Weekend edition—The cost of emissions cheating, Canada’s example, experiential internet

Good morning, Quartz readers!

Seven months ago, when Volkswagen admitted to fixing 11 million diesel vehicles to cheat emissions tests, some suspected this was not an isolated case but rather an example of more widespread malfeasance, on par with the rate-rigging scandals that had engulfed the world’s big banks. Was this the car industry’s “Libor moment”?

So it now seems. This week Mitsubishi fessed up to cheating on emissions as well. French authorities raided Peugeot Citroen’s offices. Germany’s Daimler acknowledged that US regulators have the company in their sights. A UK government testing program reported that no other manufacturers besides VW had rigged their vehicles, but that all of their cars had higher emissions in real life than on the test track. There were calls in Australia for the government to adopt independent testing.

VW revealed that the scandal cost it at least €16.2 billion ($18.2 billion) last year. But that’s just on paper. The real cost of the scandal is the extra carbon that drivers have been unwittingly pumping into the atmosphere.

That’s especially bitter to contemplate in light of two other events this week: the signing of the COP21 emissions-reduction deal, agreed to in Paris last December, and the release of data showing that 2016, month for month, continues to be the hottest year on record. COP21 was already looking inadequate to slow global warming to safe levels. It’s worse still if we can’t even trust the data on how much carbon we’re emitting.

With any luck, the betrayal by the automakers will prompt enough consumers to agitate for change. It’s not much of a silver lining, but in a grim week for the planet all round, it’s worth grasping at. —Gideon Lichfield


Five things on Quartz we especially liked

A cradle of terrorism. The northern Iraqi town of Tal Afar had all the right ingredients for making jihadis. Peter Schwartzstein breaks down the recipe, which is central to understanding the Islamic State’s rise—and could help us identify the next potential hotbeds of extremism.

Employed, but not gainfully. Throughout Nigeria, civil servants have grown used to going unpaid—sometimes for months on end. They’re driving taxis, taking on debt, and, as Yemisi Adegoke finds, putting little faith in the notion that anything will change for them.

A unique brand of environmentalism. H&M probably talks more about sustainability than any of its fast-fashion rivals, and it can be an effective message. But as Marc Bain notes, it’s hard to reduce your environmental footprint when you’re busy doubling your retail footprint.

The many jobs of your microbiota. The human body is made up of about 30 trillion of our own cells and about 40 trillion bacteria, along with viruses and fungi. Katherine Foley examines the new research showing how these visitors affect just about every aspect of our health, from the nutrition we get from our food, to our immune systems, to our moods.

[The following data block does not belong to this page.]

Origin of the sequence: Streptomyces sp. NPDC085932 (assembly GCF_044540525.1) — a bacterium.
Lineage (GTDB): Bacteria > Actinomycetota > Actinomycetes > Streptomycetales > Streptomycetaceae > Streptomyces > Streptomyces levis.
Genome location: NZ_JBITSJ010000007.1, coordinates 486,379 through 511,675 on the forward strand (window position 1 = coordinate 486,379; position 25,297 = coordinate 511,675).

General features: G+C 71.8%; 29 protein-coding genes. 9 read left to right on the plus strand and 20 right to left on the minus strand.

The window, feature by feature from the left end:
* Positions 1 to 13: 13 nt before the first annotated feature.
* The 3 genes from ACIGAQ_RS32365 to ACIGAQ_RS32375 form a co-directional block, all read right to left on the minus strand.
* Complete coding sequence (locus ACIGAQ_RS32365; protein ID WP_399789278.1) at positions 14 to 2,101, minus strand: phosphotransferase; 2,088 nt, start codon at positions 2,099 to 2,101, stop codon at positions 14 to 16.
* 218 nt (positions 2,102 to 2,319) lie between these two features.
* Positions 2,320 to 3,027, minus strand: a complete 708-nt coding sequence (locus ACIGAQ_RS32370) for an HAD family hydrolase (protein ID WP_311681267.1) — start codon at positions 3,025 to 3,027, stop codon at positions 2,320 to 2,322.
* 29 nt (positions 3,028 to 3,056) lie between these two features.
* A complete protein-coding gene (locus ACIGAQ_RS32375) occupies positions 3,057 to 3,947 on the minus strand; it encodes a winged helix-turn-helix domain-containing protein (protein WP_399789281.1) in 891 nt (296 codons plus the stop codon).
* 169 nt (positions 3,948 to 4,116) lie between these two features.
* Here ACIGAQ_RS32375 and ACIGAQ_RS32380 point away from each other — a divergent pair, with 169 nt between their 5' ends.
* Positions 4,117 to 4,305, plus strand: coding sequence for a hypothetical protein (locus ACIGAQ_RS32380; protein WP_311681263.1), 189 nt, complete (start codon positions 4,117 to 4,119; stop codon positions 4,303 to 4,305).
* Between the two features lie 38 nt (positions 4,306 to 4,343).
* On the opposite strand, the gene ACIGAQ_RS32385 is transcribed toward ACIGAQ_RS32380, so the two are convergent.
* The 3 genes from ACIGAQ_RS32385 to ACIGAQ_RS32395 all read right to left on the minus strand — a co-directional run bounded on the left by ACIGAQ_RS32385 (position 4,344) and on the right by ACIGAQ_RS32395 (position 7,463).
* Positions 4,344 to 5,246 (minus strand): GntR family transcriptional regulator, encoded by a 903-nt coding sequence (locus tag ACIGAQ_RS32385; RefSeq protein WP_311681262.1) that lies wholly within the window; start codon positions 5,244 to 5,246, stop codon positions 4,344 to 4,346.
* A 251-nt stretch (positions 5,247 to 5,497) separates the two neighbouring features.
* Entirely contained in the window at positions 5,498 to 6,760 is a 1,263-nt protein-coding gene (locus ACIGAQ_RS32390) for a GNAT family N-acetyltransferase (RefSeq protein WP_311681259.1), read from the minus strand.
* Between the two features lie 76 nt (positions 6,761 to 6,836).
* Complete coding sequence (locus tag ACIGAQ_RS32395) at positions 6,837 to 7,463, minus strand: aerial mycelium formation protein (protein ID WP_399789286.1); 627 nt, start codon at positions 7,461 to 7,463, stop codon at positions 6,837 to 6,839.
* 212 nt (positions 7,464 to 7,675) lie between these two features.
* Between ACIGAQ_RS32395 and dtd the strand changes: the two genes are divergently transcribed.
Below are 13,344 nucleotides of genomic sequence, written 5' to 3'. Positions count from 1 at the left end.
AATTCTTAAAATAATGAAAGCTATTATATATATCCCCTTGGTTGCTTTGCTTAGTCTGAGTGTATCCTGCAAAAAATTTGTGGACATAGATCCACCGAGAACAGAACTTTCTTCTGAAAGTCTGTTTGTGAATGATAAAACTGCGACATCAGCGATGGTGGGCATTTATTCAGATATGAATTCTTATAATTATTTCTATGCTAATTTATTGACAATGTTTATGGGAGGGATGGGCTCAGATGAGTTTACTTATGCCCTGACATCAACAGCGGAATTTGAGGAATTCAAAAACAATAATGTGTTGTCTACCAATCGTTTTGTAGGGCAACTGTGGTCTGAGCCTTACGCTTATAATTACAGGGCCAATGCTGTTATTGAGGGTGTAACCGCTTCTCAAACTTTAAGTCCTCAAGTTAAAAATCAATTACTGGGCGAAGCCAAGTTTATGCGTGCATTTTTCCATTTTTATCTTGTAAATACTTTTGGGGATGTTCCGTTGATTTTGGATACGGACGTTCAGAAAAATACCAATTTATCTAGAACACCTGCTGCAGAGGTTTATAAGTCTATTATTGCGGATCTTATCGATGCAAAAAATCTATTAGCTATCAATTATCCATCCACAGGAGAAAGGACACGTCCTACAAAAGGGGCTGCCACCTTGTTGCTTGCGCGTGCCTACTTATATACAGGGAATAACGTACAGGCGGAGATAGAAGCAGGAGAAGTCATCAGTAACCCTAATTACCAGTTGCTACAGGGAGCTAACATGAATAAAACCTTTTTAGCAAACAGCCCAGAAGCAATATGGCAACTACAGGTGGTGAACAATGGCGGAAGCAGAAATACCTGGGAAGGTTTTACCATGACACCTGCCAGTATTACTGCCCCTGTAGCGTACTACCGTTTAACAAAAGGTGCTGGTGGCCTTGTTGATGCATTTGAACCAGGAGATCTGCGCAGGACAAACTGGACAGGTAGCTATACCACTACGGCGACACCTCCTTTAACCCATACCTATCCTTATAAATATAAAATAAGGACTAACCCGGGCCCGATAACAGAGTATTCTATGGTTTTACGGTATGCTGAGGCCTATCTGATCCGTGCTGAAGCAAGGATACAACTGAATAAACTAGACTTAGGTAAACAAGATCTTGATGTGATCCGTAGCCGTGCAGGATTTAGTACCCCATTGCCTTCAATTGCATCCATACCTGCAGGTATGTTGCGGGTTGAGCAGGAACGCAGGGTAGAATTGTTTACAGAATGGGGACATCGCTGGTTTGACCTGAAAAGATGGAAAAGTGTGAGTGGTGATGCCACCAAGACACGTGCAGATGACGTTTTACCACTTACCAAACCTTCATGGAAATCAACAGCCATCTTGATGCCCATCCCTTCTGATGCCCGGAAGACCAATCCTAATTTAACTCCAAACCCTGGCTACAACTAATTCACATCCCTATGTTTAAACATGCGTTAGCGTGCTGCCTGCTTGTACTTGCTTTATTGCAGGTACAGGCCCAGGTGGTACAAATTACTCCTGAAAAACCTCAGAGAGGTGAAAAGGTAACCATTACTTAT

Model behavior. Matt Phillips argues that there is such a thing as responsible deficit spending, and right now you can find it in Canada, where Justin Trudeau’s Liberal government is conducting an economic policy experiment worth watching.

Five things elsewhere that made us smarter

How “mixed reality” will change your world. Wired’s Kevin Kelly profiles Magic Leap, the secretive company building headsets that fill your surroundings with hyper-realistic fictional objects. This, he argues, is the beginning of nothing less than a new kind of internet—the “internet of experiences.” It’s a compelling vision of the future, but the Verge not-so-subtly suggests Kelly has drunk too much Kool-Aid.

The Arctic suicides. “It’s not an exaggeration to say that everyone in Greenland knows someone who has killed himself,” writes Rebecca Hersher. For NPR, she went there to hear stories about the isolation, assimilation, and modernization that locals blame for the epidemic, which now accounts for more deaths than cancer.

Sweden vs. the fantasy of Sweden. US liberals often cite Scandinavia as a shining model for their country to follow. Johan Norberg, a Swede, writes in Reason magazine about how his home country’s liberalized market reality belies these images of a socialist utopia. If Bernie Sanders ran for office in Sweden, he would be seen as “far too much of a leftist and a protectionist.”

A portrait of American financial fragility. For the Atlantic, Neal Gabler relates in excruciating detail how his financial choices place him in America’s upper middle class as a successful writer and university lecturer, yet he still wouldn’t be able to scrape together an extra $400 in an emergency. He’s part of the 47% of Americans in a similarly precarious position.

Google’s contrasting relationships with power. The Intercept’s David Dayen provides detailed, interactive charts that document every meeting between White House officials and Google staffers, and also the frequent job-hopping between Mountain View and 1600 Pennsylvania Avenue. In Europe, in contrast, EU competition chief Margrethe Vestager is going for Google’s jugular in much the same way American trust-busters once went after Microsoft, as Nicholas Hirst explains for Politico Europe.

Our best wishes for a relaxing but thought-filled weekend. Please send any news, comments, microbiota, and Swedish economic fantasies to hi@qz.com. You can follow us on Twitter here for updates throughout the day.